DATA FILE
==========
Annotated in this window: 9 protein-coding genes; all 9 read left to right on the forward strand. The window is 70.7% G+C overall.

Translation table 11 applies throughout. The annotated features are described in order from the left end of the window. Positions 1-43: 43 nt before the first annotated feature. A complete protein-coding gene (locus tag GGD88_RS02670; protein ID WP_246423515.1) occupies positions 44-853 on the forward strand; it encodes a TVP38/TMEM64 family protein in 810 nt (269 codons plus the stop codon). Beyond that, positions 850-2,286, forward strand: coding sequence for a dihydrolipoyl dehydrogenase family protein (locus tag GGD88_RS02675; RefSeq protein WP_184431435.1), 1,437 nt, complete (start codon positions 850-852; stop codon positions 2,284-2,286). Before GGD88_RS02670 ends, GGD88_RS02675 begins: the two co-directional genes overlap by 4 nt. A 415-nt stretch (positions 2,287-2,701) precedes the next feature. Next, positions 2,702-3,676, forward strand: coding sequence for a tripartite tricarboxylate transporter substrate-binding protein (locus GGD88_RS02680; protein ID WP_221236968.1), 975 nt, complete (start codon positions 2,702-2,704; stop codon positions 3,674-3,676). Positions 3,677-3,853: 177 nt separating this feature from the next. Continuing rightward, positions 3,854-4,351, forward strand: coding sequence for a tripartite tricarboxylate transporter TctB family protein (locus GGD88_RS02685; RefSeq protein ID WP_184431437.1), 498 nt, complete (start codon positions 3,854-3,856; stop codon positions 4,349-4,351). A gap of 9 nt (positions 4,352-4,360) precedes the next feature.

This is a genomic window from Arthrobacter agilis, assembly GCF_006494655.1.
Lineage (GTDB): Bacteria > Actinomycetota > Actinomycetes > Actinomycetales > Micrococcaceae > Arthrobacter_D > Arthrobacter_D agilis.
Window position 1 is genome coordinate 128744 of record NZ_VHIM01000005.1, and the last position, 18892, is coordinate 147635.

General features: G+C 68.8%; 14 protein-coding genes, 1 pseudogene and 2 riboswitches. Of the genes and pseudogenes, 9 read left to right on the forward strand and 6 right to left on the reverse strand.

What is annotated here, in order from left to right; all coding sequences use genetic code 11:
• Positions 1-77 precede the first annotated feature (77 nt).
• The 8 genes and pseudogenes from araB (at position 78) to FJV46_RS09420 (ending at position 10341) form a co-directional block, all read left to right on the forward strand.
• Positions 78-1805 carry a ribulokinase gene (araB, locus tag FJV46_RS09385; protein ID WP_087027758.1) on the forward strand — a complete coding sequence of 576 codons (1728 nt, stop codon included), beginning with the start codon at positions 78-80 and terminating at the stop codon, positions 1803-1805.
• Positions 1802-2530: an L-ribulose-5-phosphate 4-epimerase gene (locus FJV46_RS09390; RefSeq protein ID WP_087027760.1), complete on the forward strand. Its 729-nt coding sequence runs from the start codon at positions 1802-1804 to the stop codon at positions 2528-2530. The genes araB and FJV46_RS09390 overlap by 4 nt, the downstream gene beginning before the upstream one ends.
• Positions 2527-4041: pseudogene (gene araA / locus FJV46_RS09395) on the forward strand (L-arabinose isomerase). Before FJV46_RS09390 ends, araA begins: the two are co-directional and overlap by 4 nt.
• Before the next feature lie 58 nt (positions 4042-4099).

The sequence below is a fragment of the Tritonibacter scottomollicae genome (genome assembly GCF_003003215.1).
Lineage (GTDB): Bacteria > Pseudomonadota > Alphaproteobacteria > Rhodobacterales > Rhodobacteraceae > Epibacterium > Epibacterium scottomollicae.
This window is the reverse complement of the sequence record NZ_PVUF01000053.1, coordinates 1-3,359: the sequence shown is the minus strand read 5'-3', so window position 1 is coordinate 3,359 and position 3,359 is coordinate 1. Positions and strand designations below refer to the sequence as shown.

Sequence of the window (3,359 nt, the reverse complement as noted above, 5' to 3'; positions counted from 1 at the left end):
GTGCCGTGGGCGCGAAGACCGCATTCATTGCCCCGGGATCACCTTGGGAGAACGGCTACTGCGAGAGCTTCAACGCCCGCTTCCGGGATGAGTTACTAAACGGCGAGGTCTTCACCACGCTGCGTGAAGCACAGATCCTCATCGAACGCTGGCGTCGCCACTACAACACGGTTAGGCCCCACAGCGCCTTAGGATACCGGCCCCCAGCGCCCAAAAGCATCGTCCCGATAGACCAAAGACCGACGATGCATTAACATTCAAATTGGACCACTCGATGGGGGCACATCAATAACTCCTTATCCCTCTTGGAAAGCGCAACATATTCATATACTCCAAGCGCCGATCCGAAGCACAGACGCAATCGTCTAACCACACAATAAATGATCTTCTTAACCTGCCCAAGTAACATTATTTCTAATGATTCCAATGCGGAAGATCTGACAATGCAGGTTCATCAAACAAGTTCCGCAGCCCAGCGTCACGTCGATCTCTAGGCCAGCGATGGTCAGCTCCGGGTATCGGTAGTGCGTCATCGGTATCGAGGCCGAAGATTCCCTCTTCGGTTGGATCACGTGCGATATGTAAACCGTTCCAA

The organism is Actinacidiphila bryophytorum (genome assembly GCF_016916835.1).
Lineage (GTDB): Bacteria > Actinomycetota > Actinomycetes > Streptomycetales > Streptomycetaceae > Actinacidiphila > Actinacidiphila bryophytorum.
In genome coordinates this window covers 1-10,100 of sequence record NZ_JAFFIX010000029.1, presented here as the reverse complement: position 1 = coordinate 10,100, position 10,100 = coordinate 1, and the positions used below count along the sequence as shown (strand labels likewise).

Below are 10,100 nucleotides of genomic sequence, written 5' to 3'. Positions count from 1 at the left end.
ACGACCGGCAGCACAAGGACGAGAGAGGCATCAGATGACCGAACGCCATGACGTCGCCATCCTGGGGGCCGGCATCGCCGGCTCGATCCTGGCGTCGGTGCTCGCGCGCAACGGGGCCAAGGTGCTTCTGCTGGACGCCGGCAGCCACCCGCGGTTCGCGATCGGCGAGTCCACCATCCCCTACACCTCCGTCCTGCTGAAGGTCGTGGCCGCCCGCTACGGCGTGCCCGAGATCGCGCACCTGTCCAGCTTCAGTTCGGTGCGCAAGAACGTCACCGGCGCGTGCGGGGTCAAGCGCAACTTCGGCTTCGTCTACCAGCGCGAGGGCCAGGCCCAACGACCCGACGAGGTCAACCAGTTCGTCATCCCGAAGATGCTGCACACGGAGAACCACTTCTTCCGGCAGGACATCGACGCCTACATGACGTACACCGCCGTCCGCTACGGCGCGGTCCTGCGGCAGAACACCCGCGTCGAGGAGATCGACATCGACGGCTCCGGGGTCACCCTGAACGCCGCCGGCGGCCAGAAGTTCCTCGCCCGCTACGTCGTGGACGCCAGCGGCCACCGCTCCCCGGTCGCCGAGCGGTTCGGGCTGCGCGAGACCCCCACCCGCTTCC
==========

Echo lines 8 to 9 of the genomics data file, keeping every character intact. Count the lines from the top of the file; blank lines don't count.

• Positions 1-77 precede the first annotated feature (77 nt).
• The 8 genes and pseudogenes from araB (at position 78) to FJV46_RS09420 (ending at position 10341) form a co-directional block, all read left to right on the forward strand.